The officers arrested Smith and took him to the sheriff's office for questioning. During Mirandized interrogations, Smith reviewed the burglaries leading up to and including the Thanksgiving shootings. For the past month, Smith had “felt very threatened.” When he heard people coming down the stairs of the basement, Smith believed they were the burglars who stole his guns. He added, “I figured they're willing to use guns if they steal guns and I decide [d] that I've got a choice of either shooting or being shot at .”
Smith described how he killed Brady as he came down the stairs. “I saw his feet, and then I saw his legs, and when I saw his hips I shot.” When the investigator asked whether Smith saw Brady's hands when Brady came down the steps, Smith added, “I didn't see his hands at that point.” Smith explained how Brady tumbled to the floor. “And he's looking face up at me․ [And] I shoot him in the face.” “I want[ed] him dead.” After he shot Brady, Smith sat back down in the chair and his adrenaline was going—“I just ․ wanted to calm down more than anything else.”
Smith also described how he shot Kifer in the hip as she came down the stairs. Again, Smith shot before he saw her hands, and when she fell on the ground, “[h]er hands were open but she would have dropped anything she was carrying.” But he was “not going to ask if there's a gun․ You know people who steal guns I don't want to give them the chance to shoot me․ She could have or might not have had a gun in her hands.”
Smith also elaborated on why he killed the woman he thought was A .W.:
And thinking back on it what happened was—everybody has red buttons. Everybody has sore spots. And I've known since grade school that being ganged up on is a sore spot with me. I just wasn't thinking. I didn't think. I wasn't thinking. I was just; they're ganging up on me so I killed her too.
Smith thought that Kifer laughed at him when his rifle jammed. “It wasn't a very long laugh [be]cause she was already hurting.” He explained, “[T]here was another red button I guess most people would have, so if you're trying to shoot somebody and they laugh at you, you go again․ I fired more shots than I needed to.” When asked, “Why did you fire more shots than you needed to do you figure?,” Smith replied, “[A .22] is a peashooter and I was very, very threatened, unhappy.” Smith was asked, “You were mad, correct?” Smith responded, “Yes.”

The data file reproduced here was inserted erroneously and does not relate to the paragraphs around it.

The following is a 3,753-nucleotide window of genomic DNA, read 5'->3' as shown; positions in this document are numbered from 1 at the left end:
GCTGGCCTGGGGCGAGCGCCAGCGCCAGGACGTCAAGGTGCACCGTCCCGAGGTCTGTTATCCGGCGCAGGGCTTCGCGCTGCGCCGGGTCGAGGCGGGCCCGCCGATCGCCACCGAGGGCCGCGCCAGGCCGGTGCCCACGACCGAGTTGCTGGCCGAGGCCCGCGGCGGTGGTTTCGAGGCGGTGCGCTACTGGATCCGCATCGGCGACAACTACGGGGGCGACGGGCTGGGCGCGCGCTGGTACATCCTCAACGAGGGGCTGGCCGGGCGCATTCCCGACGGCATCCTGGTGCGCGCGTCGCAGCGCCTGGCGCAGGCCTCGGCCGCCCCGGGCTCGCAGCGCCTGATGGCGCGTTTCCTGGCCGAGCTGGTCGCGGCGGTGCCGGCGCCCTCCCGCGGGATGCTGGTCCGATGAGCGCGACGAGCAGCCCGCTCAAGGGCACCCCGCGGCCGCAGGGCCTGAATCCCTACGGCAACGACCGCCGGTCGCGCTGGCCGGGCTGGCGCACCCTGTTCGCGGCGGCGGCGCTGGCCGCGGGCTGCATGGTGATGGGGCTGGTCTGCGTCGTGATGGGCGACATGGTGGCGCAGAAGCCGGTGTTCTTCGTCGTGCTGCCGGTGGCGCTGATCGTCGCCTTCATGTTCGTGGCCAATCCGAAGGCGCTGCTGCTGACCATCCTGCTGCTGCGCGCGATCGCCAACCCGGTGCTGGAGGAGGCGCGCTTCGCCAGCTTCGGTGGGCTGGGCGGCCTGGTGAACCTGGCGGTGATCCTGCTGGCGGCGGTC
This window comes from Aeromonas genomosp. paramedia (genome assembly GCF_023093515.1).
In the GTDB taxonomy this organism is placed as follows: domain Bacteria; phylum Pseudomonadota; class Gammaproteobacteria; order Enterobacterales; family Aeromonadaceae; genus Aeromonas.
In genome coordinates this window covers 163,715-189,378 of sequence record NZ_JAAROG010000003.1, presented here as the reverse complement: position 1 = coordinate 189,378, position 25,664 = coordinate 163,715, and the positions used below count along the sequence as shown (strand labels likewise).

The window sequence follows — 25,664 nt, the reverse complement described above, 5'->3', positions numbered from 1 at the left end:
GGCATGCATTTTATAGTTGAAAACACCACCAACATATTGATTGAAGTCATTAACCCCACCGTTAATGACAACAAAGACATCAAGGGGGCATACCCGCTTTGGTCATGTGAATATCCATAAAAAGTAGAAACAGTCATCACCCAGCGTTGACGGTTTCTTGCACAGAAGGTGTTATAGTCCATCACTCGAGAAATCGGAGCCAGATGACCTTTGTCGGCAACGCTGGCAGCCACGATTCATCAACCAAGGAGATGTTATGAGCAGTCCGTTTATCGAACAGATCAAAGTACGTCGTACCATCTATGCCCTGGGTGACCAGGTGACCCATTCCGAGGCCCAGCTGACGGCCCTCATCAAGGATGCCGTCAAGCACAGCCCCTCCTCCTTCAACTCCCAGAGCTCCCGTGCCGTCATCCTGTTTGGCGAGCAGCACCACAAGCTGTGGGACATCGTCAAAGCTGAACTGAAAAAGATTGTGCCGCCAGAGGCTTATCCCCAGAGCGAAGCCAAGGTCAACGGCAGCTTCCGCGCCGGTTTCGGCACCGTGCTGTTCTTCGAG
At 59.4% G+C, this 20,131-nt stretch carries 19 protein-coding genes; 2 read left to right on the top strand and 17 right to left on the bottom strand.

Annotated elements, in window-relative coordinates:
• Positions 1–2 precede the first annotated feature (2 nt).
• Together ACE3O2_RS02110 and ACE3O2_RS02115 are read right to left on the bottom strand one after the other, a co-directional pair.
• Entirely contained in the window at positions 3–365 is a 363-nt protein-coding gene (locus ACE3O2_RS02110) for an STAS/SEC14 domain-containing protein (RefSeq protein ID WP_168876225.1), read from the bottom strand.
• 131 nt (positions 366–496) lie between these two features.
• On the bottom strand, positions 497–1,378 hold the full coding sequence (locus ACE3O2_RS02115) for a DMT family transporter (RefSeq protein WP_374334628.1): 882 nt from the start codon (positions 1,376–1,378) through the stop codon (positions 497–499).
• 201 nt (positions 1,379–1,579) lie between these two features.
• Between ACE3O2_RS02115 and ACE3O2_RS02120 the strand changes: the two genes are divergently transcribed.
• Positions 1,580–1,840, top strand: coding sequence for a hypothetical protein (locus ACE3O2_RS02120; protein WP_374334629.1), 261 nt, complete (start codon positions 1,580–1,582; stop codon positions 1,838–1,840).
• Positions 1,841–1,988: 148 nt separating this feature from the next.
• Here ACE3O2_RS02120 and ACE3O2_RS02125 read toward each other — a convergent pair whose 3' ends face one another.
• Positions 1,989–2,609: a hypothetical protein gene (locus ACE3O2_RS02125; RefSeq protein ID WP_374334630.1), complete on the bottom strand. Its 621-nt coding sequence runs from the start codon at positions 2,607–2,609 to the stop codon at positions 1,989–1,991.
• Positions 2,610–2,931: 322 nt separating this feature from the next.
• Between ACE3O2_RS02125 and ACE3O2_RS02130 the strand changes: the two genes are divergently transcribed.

Smith described how he dragged Kifer to the tarp, and explained: “Ah, after she was on the tarp she was still gasping․ And as much as I hate someone I don't believe they deserve pain so I gave her a [not discernable] shot under the chin up into the cranium.” “I thought she was dead and it turned out she wasn't․ So, ah, I did a good clean finishing shot.” “And, ah, she gave out the death twitch. First time I've ever seen it in a human, but it works the same in beaver, and deer, and whatever.”
Smith explained how he checked Kifer's shoes to see if the tread pattern matched the shoe print left on the basement door from the October 27 burglary. When he determined Kifer's shoes did not match, he checked Brady's shoes. Smith thought Brady's tread pattern might match and that law enforcement would need to investigate further.
Toward the end of the interrogation, Smith recounted the previous burglaries at his home. Smith explained that even after he started locking his doors, “the dogs had eaten well enough at the garbage pail they kept returning.” Smith also said that he “now realize[d]” that parking far away was likely the impetus for the burglars to come—“[b]ecause they thought [he] was gone.” Smith had never parked his car in that location before.
Smith was charged by complaint with two counts of second-degree murder. A grand jury then indicted Smith on two counts of first-degree premeditated murder. Smith moved to dismiss the indictment. The district court denied the motion. The court of appeals denied Smith's petition for discretionary review. State v.. Smith, No. A13–2276, Order (Minn.App. filed Jan. 14, 2014), rev. denied (Minn. Mar. 18, 2014).
At trial, Smith's main defenses were that he used reasonable force in defense of himself and his dwelling. The judge instructed the jury that the State had the burden of proving beyond a reasonable doubt that Smith did not use reasonable force. Following trial, a jury found Smith guilty of two counts of second-degree murder and two counts of first-degree premeditated murder. The district court convicted Smith of two counts of first-degree premeditated murder, Minn.Stat. § 609.185(a)(1) (2014), and sentenced him to two concurrent life sentences without the possibility of release. Smith appealed.
At Smith's request, we stayed his appeal pending a restitution hearing. The Brady and Kifer families' restitution requests included the estimated cost of a headstone for each victim. The district court initially awarded Kifer's family the full amount requested, but reserved for hearing the determination of the appropriate amount of restitution for Brady's family. The issue was whether restitution should be reduced due to Brady's alleged involvement in previous burglaries of Smith's home.